PROVIDENCE – On Jan. 1, the state’s minimum wage will increase 35 cents to $7.75 an hour, increasing the average minimum wage worker’s annual pay in Rhode Island’s by $510.
The state last increased its minimum wage in 2007 and, according to a release from the Rhode Island branch of the American Federation of Labor and Congress of Industrial Organizations, the 2013 wage increase will affect an estimated 29,000 low-income workers in the state.
The Economic Policy Institute estimates that roughly 11,000 workers in Rhode Island will be directly impacted by increasing their hourly wage and 18,000 workers will see a raise as pay scales are adjusted upward to reflect their new minimum wage.
According to the institute, 64 percent of these workers are adults over 20, 69 percent work 20 hours or more a week and 40 percent have at least some college education.
“Rhode Island’s modest minimum wage increase this year will help promote economic growth by boosting the exact kind of consumer spending that we need to accelerate the post-recession recovery,” George Nee, president of the Rhode Island AFL-CIO, said in a statement.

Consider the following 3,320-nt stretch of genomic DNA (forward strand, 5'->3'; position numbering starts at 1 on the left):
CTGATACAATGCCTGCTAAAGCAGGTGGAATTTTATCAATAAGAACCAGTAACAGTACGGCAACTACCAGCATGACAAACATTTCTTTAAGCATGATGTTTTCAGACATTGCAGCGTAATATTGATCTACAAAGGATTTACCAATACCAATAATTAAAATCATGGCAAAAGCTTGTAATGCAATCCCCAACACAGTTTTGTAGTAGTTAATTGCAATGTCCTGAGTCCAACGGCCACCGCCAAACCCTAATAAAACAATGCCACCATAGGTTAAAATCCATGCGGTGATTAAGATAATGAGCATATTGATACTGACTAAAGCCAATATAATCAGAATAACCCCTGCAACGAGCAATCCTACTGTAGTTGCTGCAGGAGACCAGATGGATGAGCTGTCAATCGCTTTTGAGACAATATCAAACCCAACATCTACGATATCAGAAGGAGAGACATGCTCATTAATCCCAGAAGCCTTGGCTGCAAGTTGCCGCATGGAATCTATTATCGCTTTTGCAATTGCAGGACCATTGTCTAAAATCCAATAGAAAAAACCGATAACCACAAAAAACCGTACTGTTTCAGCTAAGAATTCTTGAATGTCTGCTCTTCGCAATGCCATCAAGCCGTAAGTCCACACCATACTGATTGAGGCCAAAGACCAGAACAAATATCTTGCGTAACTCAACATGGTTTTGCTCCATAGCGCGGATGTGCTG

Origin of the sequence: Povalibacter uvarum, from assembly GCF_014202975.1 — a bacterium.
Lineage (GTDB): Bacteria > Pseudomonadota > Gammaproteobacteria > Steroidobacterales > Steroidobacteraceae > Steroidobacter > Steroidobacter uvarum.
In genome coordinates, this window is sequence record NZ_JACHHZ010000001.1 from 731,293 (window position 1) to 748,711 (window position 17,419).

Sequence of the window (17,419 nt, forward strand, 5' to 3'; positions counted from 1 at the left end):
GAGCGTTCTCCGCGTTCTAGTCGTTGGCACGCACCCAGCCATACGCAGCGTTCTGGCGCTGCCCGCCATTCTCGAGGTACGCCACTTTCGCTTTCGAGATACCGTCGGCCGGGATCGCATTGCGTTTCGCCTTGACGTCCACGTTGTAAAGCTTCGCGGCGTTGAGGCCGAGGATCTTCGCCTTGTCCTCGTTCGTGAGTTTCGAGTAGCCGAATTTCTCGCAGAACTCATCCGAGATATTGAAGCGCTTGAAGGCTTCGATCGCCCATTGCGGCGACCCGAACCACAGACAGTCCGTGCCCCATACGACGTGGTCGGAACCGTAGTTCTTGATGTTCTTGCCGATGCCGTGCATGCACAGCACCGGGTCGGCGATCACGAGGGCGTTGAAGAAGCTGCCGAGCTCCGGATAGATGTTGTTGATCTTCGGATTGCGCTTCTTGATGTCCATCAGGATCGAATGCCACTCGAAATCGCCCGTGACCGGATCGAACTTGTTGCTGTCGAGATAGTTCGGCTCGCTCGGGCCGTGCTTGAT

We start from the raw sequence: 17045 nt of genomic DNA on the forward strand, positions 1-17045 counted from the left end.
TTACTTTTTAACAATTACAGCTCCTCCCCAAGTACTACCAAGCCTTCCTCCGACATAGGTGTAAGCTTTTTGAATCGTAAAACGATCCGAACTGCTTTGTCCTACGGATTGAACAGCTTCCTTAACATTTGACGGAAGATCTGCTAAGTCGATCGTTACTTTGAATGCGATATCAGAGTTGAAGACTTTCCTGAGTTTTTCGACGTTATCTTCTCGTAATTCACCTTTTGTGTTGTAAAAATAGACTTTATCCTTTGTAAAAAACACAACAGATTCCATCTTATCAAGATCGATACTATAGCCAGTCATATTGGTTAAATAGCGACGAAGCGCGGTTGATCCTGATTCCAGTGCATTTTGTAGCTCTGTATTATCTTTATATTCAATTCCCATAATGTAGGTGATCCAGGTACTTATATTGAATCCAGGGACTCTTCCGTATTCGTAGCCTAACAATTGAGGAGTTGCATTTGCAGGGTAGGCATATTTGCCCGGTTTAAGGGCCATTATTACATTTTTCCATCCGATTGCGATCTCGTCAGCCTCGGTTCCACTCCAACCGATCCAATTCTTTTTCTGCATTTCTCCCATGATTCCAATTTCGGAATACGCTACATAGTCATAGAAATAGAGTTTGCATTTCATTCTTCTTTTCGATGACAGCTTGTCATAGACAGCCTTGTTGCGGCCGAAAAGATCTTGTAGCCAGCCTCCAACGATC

“Congress should not only learn from Rhode Island’s example by raising the minimum wage, but it should also index the minimum wage to rise automatically with the cost of living so that low-paid workers do not fall further behind each year,” added Nee.
Rhode Island is one of nine states – plus the District of Columbia – to increase their state minimum wage rates on New Year’s Day, including Arizona, Colorado, Florida, Missouri, Montana, Ohio, Oregon and Vermont. Collectively, this will raise wage rates for roughly 1 million workers across the United States.